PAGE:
Although temperature-wise, in-water activities are great all year, as the air and water are always invitingly warm. However, the best time to snorkel at Long Island depends on the season.

Winter is said to be the optimal time for snorkeling and scuba diving in Long Island; the weather is bright, dry, and sunny, while underwater viability is at its maximum.

Still, winter sees relatively cool temperatures (ranging from 73° F to 82 °F/23 °C to 28 °C on land and 75 °F/24 °C in the water), which may require snorkelers and divers to wear thicker wetsuits (at least 5 mm thickness) if they wish to stay warm.

In contrast, the summer months experience higher temperatures; it often lingers around 93 °F/34 °C degrees on land and 84 F/29 °C in the water.

Despite summer being a great time of year for thermally challenged snorkelers and divers, occasional rainfall showers the island, which may reduce water visibility and create windier, choppier conditions from time to time.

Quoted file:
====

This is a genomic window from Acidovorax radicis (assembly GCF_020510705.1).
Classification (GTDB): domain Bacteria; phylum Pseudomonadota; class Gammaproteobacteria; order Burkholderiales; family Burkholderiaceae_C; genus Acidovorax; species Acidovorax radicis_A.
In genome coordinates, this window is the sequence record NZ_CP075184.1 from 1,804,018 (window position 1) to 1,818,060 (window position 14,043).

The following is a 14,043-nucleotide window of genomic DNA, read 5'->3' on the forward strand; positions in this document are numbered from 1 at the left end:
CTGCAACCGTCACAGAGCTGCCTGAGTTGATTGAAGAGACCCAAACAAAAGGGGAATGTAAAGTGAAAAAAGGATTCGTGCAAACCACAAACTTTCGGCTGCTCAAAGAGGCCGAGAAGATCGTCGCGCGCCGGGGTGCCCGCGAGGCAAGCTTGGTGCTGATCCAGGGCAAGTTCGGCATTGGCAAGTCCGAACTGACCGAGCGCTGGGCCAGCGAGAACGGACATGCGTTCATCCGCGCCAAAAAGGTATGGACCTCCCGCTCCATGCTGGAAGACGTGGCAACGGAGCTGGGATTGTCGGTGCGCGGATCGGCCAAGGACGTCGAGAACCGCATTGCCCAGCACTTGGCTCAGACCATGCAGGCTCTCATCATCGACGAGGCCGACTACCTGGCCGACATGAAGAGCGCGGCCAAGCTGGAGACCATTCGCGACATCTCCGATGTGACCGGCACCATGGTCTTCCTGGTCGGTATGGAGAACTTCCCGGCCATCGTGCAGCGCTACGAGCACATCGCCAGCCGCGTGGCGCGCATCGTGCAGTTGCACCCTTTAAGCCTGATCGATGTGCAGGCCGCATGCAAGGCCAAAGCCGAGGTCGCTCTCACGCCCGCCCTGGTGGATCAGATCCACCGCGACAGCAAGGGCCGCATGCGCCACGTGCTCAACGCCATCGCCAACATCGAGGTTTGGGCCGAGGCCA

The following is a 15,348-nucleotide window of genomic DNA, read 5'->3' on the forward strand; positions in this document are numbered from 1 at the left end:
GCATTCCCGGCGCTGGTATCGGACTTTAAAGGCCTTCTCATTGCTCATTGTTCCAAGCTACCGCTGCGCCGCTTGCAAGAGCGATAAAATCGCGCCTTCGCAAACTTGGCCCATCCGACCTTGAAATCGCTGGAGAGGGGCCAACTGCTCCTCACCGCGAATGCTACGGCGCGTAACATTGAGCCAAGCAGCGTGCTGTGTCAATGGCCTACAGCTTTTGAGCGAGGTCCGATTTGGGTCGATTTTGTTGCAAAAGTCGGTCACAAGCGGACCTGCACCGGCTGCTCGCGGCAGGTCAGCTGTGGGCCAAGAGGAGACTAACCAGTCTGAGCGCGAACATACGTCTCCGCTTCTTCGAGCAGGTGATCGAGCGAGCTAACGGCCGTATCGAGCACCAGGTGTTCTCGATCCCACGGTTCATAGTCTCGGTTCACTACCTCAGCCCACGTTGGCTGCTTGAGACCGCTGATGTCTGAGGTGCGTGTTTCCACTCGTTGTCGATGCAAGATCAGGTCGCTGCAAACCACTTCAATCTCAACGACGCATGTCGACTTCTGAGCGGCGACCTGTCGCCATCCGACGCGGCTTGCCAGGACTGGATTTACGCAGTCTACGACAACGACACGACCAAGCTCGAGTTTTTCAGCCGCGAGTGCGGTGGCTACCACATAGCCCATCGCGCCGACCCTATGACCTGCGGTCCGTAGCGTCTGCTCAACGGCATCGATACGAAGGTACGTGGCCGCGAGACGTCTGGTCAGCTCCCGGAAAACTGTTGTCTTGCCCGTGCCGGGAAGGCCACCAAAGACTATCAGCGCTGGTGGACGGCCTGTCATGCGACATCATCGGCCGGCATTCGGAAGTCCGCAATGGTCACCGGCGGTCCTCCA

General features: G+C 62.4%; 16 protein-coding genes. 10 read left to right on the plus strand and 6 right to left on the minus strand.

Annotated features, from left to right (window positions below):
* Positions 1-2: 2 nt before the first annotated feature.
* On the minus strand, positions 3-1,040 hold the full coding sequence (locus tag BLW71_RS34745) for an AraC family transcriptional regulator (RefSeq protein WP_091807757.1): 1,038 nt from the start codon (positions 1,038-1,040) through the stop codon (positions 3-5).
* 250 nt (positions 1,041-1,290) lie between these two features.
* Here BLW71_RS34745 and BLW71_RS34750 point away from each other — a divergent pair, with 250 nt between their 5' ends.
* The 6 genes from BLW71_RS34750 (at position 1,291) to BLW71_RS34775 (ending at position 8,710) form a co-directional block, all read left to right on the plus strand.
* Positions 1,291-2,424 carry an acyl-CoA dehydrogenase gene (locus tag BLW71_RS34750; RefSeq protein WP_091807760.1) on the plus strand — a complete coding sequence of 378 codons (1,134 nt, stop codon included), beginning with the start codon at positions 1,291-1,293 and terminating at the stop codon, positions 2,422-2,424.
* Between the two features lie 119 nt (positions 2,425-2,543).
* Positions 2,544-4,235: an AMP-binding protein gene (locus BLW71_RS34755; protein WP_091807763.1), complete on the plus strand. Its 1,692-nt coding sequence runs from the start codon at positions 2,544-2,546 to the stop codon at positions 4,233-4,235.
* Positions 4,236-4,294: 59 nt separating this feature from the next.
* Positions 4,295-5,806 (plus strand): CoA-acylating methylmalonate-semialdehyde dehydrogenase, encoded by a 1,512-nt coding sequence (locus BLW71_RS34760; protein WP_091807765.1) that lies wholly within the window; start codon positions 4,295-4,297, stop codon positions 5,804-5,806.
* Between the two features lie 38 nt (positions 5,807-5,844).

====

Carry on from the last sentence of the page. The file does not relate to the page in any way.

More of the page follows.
How To Get To Long Island Bahamas

Travel To Long Island In The Bahamas By Air

Most visitors journey to the island by getting a flight from Nassau airport to Deadman’s Cay Airport on Long Island. The majority of the major airlines operating in The Bahamas fly to Nassau from many parts of the world, so there are usually plenty of options weekly.

Bahamas Air and Southern Charter both offer flights to Long Island, while another possibility is to book a private or shared charter flight with the Stella Maris Resort Air Service. Alternatively, travelers can charter a private flight to Long Island with Island Wings.

When opting to fly into Nassau to hop on a connecting flight to Long Island, it’s advised to choose a flight that will arrive at Nassau by noon at the latest. This is so that there’s enough time to catch the connecting flight the same day to Long Island; otherwise, an overnight stay in Nassau may be necessary.

Travel To Long Island, Bahamas, By Ferry

Bahamas Ferries, which operates many of the interisland ferry crossings in The Bahamas, also offers a route from their hub at Nassau to Long Island.